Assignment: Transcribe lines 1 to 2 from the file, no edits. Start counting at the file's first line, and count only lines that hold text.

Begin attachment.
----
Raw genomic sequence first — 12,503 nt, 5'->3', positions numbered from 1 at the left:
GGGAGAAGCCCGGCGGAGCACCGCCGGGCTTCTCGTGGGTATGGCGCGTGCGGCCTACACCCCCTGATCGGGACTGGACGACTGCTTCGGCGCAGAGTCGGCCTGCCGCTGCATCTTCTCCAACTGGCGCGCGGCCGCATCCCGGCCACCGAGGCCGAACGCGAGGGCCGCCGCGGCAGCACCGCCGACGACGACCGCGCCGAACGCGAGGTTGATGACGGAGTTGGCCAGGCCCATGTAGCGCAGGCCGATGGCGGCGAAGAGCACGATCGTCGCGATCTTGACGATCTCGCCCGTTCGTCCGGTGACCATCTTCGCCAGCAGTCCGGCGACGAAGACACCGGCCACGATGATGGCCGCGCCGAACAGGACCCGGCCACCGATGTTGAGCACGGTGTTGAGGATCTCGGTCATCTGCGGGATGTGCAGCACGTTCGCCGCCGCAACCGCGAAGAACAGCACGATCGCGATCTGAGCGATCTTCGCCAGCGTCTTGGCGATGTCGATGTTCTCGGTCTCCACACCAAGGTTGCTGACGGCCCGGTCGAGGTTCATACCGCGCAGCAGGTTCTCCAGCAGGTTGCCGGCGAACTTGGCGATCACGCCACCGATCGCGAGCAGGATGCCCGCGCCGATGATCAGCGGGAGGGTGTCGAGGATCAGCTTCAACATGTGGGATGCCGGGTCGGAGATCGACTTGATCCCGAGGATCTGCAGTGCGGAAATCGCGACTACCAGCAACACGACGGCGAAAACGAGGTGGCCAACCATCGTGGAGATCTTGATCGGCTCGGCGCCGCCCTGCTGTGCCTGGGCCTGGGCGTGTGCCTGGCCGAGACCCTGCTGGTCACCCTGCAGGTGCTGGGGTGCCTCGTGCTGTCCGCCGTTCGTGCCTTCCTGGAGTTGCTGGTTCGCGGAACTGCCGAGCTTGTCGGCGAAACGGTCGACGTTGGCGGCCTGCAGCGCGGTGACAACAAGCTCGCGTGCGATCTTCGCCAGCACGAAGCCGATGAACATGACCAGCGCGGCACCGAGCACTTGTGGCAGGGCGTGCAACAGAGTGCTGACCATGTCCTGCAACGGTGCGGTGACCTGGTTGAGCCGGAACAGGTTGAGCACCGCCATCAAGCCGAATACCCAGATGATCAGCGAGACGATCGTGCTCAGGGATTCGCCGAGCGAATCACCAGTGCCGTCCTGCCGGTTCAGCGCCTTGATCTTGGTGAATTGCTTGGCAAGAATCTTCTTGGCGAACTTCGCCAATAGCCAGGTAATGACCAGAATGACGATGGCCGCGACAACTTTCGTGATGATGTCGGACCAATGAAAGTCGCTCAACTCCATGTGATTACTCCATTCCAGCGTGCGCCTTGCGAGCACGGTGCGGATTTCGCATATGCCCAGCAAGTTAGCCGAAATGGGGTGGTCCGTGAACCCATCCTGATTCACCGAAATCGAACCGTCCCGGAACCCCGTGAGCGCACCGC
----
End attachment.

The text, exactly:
Raw genomic sequence first — 12,503 nt, 5'->3', positions numbered from 1 at the left:
GGGAGAAGCCCGGCGGAGCACCGCCGGGCTTCTCGTGGGTATGGCGCGTGCGGCCTACACCCCCTGATCGGGACTGGACGACTGCTTCGGCGCAGAGTCGGCCTGCCGCTGCATCTTCTCCAACTGGCGCGCGGCCGCATCCCGGCCACCGAGGCCGAACGCGAGGGCCGCCGCGGCAGCACCGCCGACGACGACCGCGCCGAACGCGAGGTTGATGACGGAGTTGGCCAGGCCCATGTAGCGCAGGCCGATGGCGGCGAAGAGCACGATCGTCGCGATCTTGACGATCTCGCCCGTTCGTCCGGTGACCATCTTCGCCAGCAGTCCGGCGACGAAGACACCGGCCACGATGATGGCCGCGCCGAACAGGACCCGGCCACCGATGTTGAGCACGGTGTTGAGGATCTCGGTCATCTGCGGGATGTGCAGCACGTTCGCCGCCGCAACCGCGAAGAACAGCACGATCGCGATCTGAGCGATCTTCGCCAGCGTCTTGGCGATGTCGATGTTCTCGGTCTCCACACCAAGGTTGCTGACGGCCCGGTCGAGGTTCATACCGCGCAGCAGGTTCTCCAGCAGGTTGCCGGCGAACTTGGCGATCACGCCACCGATCGCGAGCAGGATGCCCGCGCCGATGATCAGCGGGAGGGTGTCGAGGATCAGCTTCAACATGTGGGATGCCGGGTCGGAGATCGACTTGATCCCGAGGATCTGCAGTGCGGAAATCGCGACTACCAGCAACACGACGGCGAAAACGAGGTGGCCAACCATCGTGGAGATCTTGATCGGCTCGGCGCCGCCCTGCTGTGCCTGGGCCTGGGCGTGTGCCTGGCCGAGACCCTGCTGGTCACCCTGCAGGTGCTGGGGTGCCTCGTGCTGTCCGCCGTTCGTGCCTTCCTGGAGTTGCTGGTTCGCGGAACTGCCGAGCTTGTCGGCGAAACGGTCGACGTTGGCGGCCTGCAGCGCGGTGACAACAAGCTCGCGTGCGATCTTCGCCAGCACGAAGCCGATGAACATGACCAGCGCGGCACCGAGCACTTGTGGCAGGGCGTGCAACAGAGTGCTGACCATGTCCTGCAACGGTGCGGTGACCTGGTTGAGCCGGAACAGGTTGAGCACCGCCATCAAGCCGAATACCCAGATGATCAGCGAGACGATCGTGCTCAGGGATTCGCCGAGCGAATCACCAGTGCCGTCCTGCCGGTTCAGCGCCTTGATCTTGGTGAATTGCTTGGCAAGAATCTTCTTGGCGAACTTCGCCAATAGCCAGGTAATGACCAGAATGACGATGGCCGCGACAACTTTCGTGATGATGTCGGACCAATGAAAGTCGCTCAACTCCATGTGATTACTCCATTCCAGCGTGCGCCTTGCGAGCACGGTGCGGATTTCGCATATGCCCAGCAAGTTAGCCGAAATGGGGTGGTCCGTGAACCCATCCTGATTCACCGAAATCGAACCGTCCCGGAACCCCGTGAGCGCACCGC